Collony Collapse Disorder is the official name given to the worldwide epidemic of entire bee hives dying or simply disappearing by the thousands. I have a feeling that this issue goes deeper then our current science can explain, that it is a reflection of a dominant relationship of extraction/ control / manipulation between humans and nature. However this video does a good job of explaining the part of the story that can be put in our current box of logic and rationality:
I was recently asked about my set of power woodworking tools and thought it best to deliver the answer in a post.
My intention, when I set out on this journey, was to be free to create the things I needed / wanted … from small wooden accessories to furniture and even structures. Though I haven’t blog much about it (I hope to catch up with that story in the future) I have done what I set out to do. However I have experienced certain limitations that I think are as valuable to acknowledge as the tools I have chosen to work with.
The greatest challenge, and most of my time in the workshop, is spent on converting raw construction grade pine wood into workable pieces. This is an unpleasant task with power tools because it is noisy and very dusty. I believe that with hand-tools this experience can be very different … maybe even more pleasant, but maybe also more time-consuming. However I don’t have any experience with alternative hand-tools … except to say that good hand tools are as expensive as good power tools. This work also depends greatly on the quality and state of the wood I am working with. I have some air-dried (over a few years) wood left over in my attic which behaves very differently then the current green wood I am using to build a new outside roof and deck.
I consider the results I am able to achieve to be mediocre. The tools that I have do not enable me to achieve for reliable, consistent sizes. This effects my entire process of design and construction. I have learned to work within these limitations. I both enjoy the limitations and simplicity that this requires of me AND look forward to having better tools that will enable me to produce better quality materials and projects.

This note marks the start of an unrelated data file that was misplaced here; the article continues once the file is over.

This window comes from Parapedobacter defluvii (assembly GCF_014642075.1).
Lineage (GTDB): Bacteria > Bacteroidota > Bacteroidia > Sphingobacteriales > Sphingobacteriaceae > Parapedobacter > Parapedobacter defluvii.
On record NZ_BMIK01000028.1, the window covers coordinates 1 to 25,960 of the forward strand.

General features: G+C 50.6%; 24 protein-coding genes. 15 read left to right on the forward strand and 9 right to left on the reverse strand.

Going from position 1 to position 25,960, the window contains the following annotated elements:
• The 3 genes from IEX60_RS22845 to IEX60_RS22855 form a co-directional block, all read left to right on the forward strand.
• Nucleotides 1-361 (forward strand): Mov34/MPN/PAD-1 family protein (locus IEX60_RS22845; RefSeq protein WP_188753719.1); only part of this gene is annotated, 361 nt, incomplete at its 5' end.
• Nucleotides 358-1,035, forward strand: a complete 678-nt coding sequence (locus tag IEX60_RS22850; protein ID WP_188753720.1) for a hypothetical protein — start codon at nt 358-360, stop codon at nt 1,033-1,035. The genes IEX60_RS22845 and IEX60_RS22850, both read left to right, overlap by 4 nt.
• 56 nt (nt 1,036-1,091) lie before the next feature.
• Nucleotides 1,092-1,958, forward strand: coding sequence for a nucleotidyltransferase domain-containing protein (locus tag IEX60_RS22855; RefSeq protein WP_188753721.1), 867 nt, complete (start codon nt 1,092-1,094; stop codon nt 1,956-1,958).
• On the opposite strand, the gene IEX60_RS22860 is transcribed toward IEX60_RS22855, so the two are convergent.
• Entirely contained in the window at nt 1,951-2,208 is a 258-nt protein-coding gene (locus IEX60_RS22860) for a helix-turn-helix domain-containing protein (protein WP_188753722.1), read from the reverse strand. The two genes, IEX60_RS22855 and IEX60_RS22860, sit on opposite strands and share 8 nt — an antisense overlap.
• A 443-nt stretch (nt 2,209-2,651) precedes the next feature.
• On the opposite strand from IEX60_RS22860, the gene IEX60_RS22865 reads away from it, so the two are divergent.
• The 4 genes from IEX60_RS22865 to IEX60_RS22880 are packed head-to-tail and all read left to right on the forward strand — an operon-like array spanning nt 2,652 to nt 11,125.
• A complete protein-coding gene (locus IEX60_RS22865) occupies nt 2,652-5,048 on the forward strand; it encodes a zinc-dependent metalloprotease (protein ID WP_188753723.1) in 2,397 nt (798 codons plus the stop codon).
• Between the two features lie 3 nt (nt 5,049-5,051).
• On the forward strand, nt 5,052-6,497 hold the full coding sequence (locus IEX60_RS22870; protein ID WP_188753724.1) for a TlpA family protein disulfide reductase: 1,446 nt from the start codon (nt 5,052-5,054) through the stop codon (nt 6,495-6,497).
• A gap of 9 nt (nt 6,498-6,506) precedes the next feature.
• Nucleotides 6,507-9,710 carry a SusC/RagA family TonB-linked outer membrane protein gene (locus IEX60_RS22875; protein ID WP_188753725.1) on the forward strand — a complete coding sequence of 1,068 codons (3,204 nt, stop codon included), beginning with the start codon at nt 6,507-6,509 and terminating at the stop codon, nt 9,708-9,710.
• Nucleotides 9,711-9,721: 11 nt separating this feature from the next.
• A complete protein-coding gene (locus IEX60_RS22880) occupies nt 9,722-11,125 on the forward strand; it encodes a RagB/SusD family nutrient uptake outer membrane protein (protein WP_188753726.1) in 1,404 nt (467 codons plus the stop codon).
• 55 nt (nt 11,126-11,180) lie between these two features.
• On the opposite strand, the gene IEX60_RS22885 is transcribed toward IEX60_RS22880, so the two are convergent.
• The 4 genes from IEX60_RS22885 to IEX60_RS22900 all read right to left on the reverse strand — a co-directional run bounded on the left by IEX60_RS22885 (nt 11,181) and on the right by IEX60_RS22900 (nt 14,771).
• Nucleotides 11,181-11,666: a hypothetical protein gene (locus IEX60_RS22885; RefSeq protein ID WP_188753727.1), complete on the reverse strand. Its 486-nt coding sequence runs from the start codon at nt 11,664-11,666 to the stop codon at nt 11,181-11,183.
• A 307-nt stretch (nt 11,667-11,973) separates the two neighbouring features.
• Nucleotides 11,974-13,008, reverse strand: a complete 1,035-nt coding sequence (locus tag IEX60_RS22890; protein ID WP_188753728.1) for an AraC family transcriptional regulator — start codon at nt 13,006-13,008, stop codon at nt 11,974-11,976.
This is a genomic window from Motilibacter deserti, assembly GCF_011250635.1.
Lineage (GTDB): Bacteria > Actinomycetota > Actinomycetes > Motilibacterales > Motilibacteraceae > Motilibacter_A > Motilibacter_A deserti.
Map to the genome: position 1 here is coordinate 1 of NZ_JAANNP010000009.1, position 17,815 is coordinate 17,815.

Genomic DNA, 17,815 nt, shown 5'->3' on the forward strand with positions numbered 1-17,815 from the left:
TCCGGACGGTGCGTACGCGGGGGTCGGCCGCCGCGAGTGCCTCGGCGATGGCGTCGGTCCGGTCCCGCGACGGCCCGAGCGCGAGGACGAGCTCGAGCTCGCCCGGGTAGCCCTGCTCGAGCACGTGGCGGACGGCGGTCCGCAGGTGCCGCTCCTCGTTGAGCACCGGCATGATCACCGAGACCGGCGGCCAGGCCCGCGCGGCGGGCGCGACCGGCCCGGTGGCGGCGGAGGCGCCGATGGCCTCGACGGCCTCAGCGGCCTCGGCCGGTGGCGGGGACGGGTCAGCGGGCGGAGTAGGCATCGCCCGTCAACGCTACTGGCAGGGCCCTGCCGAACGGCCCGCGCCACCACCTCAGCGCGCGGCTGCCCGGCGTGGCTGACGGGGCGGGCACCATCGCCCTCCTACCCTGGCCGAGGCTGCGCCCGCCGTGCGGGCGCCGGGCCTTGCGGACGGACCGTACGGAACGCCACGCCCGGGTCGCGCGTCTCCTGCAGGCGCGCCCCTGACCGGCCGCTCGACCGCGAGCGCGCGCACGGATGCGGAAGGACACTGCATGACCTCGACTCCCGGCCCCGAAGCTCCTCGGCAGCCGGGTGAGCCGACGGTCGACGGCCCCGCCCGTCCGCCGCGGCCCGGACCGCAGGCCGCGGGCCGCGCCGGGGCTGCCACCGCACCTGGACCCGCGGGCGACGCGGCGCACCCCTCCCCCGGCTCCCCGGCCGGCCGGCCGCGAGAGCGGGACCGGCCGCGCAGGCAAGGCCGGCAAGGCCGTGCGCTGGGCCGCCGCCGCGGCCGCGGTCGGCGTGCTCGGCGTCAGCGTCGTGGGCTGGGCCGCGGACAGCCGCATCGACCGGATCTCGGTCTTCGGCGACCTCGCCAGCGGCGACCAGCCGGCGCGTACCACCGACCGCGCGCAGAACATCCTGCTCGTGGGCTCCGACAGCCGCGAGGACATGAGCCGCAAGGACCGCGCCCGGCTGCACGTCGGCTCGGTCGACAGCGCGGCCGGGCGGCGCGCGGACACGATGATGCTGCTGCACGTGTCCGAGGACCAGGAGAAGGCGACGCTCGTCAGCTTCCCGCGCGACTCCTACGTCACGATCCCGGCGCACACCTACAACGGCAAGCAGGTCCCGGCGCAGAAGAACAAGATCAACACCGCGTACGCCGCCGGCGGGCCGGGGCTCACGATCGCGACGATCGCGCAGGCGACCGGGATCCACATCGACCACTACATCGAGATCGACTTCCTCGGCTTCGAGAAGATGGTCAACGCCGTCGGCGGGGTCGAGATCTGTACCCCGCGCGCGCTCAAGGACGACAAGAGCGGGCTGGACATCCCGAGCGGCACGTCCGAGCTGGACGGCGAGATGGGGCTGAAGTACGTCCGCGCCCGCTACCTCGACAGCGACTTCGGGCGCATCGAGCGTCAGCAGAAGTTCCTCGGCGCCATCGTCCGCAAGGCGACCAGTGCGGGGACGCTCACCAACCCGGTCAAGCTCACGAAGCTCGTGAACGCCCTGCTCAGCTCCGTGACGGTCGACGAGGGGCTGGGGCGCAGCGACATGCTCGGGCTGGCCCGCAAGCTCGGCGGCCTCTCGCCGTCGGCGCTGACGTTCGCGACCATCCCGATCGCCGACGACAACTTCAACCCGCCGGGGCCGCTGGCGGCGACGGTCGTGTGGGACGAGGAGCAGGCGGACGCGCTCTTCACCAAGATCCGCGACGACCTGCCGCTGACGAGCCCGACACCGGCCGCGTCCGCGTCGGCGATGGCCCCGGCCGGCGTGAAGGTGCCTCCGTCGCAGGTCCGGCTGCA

As you will see I chose to go with Bosch professional tools. When I did my initial survey my impression was that they had better build quality than Makita tools and similar quality to Dewalt (which are harder to find here). I consider this a long term investment and so opted to go with Bosch professional tools (blue products) and not the home tools (green products). Ideally I would have liked to go with Festool – I believe they are superior in quality but this also reflects in their prices.
A mitre saw (GCM 12 SD) is a very versatile tool but is often first in line for cutting long board to length. I chose this model for its large cutting capacity (effected by the blade size and sliding rails). A sale in the UK and a friend that helped in getting it shipped to Romania in an affordable way made it possible for me to enjoy this saw … otherwise I would have probably opted or a smaller size:
Next in line is a circular saw (GKS 55 CE) which I use for both cross-cuts (simple cuts on long boards that are difficult to get on the mitre saw) and length-cuts. The main choice to make here are the size of the blade and the strength of the motor. Sometimes I wish I had a larger blade, but I chose to go with this size thinking that on a construction site it is lighter to carry / lift / hold in less then ideal positions.
The next tool is the planer (GHO 26-82). The numbers reflect two dimensions – the maximum depth of cut (2.6mm) and the cut width (82mm). I rarely use a depth of cut deeper then 1.5. The larger the cutting width the stronger an engine is needed. I use it to convert the raw surface into something more pleasant, workable that can accept finishing more effectively. I use this tool a lot and I was wrongly expecting it to provide better results. I have not been able to use this tool to brings board to a predetermined size … I try to use it efficiently and make use of the resulting sizes as effectively as possible. This is not a substitute for a jointer and a fixed planer (where the tool is stationary and the wood is moved) or a combination planer-thicknesser (which is high on my wishlist).